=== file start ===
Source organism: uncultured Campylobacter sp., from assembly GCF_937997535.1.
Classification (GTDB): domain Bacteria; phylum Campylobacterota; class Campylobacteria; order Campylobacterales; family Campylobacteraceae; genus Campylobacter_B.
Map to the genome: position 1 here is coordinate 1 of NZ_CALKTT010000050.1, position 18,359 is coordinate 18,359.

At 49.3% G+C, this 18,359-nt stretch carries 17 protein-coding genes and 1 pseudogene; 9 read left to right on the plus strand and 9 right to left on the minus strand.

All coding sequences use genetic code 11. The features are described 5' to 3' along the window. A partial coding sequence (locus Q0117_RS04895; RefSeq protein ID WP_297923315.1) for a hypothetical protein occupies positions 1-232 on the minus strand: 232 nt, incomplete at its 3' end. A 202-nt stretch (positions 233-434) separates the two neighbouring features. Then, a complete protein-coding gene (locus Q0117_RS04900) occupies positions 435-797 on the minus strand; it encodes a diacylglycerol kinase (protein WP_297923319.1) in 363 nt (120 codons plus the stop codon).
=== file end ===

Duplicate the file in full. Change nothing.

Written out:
Source organism: uncultured Campylobacter sp., from assembly GCF_937997535.1.
Classification (GTDB): domain Bacteria; phylum Campylobacterota; class Campylobacteria; order Campylobacterales; family Campylobacteraceae; genus Campylobacter_B.
Map to the genome: position 1 here is coordinate 1 of NZ_CALKTT010000050.1, position 18,359 is coordinate 18,359.

At 49.3% G+C, this 18,359-nt stretch carries 17 protein-coding genes and 1 pseudogene; 9 read left to right on the plus strand and 9 right to left on the minus strand.

All coding sequences use genetic code 11. The features are described 5' to 3' along the window. A partial coding sequence (locus Q0117_RS04895; RefSeq protein ID WP_297923315.1) for a hypothetical protein occupies positions 1-232 on the minus strand: 232 nt, incomplete at its 3' end. A 202-nt stretch (positions 233-434) separates the two neighbouring features. Then, a complete protein-coding gene (locus Q0117_RS04900) occupies positions 435-797 on the minus strand; it encodes a diacylglycerol kinase (protein WP_297923319.1) in 363 nt (120 codons plus the stop codon).